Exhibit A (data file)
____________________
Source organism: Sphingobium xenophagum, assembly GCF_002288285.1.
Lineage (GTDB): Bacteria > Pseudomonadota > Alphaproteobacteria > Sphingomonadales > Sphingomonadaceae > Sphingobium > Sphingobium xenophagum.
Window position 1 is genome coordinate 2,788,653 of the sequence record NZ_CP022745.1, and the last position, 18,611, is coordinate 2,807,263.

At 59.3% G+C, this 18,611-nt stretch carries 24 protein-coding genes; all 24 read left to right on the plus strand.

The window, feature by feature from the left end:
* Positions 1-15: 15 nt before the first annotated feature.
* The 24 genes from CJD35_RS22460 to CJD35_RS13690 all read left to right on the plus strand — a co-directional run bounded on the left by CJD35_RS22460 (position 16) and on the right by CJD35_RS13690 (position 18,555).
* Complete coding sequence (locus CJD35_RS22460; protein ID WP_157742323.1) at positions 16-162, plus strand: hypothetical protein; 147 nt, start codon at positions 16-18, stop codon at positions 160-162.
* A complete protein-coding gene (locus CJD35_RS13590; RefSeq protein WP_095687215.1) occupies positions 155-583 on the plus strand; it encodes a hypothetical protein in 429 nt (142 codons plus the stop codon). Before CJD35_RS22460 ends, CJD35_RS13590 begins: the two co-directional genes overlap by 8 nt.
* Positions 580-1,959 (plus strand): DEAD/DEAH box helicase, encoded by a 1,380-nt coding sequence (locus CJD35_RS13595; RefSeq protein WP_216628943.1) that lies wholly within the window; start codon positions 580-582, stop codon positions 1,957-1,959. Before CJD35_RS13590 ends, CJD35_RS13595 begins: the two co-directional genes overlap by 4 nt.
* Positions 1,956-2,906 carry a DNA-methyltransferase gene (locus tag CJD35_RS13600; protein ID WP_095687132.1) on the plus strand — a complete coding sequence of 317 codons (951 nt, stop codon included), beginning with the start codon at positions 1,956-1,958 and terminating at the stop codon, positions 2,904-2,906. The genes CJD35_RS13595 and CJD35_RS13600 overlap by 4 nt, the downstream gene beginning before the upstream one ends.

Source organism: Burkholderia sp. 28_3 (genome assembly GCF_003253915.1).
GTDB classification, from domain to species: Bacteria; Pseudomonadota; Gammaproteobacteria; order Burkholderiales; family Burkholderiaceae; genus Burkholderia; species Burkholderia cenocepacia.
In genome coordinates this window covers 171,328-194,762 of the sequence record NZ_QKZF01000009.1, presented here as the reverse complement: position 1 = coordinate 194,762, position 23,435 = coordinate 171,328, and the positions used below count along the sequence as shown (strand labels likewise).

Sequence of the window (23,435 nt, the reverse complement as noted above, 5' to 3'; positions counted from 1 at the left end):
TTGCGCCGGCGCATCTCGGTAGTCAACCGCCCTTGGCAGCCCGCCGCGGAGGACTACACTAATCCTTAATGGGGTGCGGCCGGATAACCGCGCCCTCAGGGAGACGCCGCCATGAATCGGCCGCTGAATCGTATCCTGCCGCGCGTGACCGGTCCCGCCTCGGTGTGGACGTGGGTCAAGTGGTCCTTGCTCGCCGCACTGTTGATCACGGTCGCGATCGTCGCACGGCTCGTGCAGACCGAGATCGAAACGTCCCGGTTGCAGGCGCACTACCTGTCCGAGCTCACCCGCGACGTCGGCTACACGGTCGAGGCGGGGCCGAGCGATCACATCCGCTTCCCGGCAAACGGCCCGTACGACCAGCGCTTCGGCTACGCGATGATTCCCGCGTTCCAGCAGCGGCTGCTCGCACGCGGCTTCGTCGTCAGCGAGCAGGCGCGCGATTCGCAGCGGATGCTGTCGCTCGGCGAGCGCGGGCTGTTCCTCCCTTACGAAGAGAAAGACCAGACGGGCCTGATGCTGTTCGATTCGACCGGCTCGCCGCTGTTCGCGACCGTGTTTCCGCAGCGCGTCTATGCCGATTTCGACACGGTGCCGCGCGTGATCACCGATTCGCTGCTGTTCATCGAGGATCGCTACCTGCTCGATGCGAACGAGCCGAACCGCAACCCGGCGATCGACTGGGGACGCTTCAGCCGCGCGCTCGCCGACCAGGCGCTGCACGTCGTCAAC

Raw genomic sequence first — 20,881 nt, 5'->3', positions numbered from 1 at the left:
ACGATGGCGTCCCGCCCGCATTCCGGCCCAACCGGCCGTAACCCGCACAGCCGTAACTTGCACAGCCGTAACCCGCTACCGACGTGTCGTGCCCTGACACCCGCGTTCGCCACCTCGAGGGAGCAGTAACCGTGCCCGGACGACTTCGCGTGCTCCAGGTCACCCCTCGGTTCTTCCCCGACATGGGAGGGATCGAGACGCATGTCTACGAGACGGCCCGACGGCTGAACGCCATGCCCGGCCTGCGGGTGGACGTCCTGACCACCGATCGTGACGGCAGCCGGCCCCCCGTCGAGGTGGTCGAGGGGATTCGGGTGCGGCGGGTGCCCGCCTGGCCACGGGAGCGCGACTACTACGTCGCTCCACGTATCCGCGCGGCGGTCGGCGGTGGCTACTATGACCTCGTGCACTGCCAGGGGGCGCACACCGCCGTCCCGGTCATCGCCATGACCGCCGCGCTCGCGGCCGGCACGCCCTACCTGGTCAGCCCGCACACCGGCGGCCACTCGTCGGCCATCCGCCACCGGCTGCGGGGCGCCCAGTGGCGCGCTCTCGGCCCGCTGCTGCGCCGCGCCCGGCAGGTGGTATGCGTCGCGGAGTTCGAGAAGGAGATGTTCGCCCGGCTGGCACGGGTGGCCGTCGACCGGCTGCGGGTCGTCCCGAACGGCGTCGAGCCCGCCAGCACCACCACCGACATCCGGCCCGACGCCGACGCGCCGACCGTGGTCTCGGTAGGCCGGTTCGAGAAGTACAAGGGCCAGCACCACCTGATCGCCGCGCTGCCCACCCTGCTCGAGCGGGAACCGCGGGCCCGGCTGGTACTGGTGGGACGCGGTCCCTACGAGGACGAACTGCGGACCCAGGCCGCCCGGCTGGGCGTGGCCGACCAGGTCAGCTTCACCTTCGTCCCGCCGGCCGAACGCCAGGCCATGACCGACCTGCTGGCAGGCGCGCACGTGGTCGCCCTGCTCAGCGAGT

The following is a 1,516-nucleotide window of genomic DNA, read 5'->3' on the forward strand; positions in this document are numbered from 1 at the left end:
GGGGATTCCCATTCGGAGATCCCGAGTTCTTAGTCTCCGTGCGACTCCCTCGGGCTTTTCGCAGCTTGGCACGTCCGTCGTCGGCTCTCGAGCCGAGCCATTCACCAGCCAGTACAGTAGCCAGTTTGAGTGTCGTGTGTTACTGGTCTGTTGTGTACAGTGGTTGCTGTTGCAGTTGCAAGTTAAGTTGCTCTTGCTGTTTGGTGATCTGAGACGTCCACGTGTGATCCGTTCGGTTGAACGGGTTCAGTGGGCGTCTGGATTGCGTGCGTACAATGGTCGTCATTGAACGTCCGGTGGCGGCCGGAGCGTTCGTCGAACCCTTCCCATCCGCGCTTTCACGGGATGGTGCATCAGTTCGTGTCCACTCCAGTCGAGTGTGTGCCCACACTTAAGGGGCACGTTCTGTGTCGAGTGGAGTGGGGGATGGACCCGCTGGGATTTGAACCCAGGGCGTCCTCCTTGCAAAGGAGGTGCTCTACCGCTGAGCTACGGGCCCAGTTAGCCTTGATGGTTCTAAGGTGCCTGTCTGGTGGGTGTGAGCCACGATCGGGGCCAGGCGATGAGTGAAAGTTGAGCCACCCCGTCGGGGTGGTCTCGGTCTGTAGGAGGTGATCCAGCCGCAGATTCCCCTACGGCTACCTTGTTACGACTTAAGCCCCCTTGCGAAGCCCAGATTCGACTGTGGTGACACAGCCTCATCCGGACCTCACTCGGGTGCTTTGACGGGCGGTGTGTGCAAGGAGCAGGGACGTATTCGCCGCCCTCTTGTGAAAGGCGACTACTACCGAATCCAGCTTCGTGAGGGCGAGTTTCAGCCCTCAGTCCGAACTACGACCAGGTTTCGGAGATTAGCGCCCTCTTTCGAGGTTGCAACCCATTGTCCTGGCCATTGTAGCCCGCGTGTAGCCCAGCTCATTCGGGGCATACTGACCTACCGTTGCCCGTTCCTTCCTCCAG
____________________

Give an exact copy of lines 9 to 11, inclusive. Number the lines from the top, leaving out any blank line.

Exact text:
* A complete protein-coding gene (locus CJD35_RS13590; RefSeq protein WP_095687215.1) occupies positions 155-583 on the plus strand; it encodes a hypothetical protein in 429 nt (142 codons plus the stop codon). Before CJD35_RS22460 ends, CJD35_RS13590 begins: the two co-directional genes overlap by 8 nt.
* Positions 580-1,959 (plus strand): DEAD/DEAH box helicase, encoded by a 1,380-nt coding sequence (locus CJD35_RS13595; RefSeq protein WP_216628943.1) that lies wholly within the window; start codon positions 580-582, stop codon positions 1,957-1,959. Before CJD35_RS13590 ends, CJD35_RS13595 begins: the two co-directional genes overlap by 4 nt.
* Positions 1,956-2,906 carry a DNA-methyltransferase gene (locus tag CJD35_RS13600; protein ID WP_095687132.1) on the plus strand — a complete coding sequence of 317 codons (951 nt, stop codon included), beginning with the start codon at positions 1,956-1,958 and terminating at the stop codon, positions 2,904-2,906. The genes CJD35_RS13595 and CJD35_RS13600 overlap by 4 nt, the downstream gene beginning before the upstream one ends.